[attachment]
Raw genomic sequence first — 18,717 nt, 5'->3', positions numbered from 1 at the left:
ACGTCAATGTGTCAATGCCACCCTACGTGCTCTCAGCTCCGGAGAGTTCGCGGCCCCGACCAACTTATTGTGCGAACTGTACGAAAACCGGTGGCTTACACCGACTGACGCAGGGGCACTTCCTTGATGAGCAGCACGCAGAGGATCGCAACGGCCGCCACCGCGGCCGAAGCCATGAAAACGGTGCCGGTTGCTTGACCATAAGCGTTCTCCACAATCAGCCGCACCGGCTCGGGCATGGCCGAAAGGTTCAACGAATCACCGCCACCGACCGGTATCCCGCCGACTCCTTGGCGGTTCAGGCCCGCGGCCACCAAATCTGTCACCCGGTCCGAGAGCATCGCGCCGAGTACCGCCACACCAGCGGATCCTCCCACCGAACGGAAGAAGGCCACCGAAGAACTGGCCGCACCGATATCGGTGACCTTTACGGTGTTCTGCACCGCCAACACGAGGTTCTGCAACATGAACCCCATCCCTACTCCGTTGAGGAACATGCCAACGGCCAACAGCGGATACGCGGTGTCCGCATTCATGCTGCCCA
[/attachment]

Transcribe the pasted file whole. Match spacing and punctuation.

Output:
Raw genomic sequence first — 18,717 nt, 5'->3', positions numbered from 1 at the left:
ACGTCAATGTGTCAATGCCACCCTACGTGCTCTCAGCTCCGGAGAGTTCGCGGCCCCGACCAACTTATTGTGCGAACTGTACGAAAACCGGTGGCTTACACCGACTGACGCAGGGGCACTTCCTTGATGAGCAGCACGCAGAGGATCGCAACGGCCGCCACCGCGGCCGAAGCCATGAAAACGGTGCCGGTTGCTTGACCATAAGCGTTCTCCACAATCAGCCGCACCGGCTCGGGCATGGCCGAAAGGTTCAACGAATCACCGCCACCGACCGGTATCCCGCCGACTCCTTGGCGGTTCAGGCCCGCGGCCACCAAATCTGTCACCCGGTCCGAGAGCATCGCGCCGAGTACCGCCACACCAGCGGATCCTCCCACCGAACGGAAGAAGGCCACCGAAGAACTGGCCGCACCGATATCGGTGACCTTTACGGTGTTCTGCACCGCCAACACGAGGTTCTGCAACATGAACCCCATCCCTACTCCGTTGAGGAACATGCCAACGGCCAACAGCGGATACGCGGTGTCCGCATTCATGCTGCCCA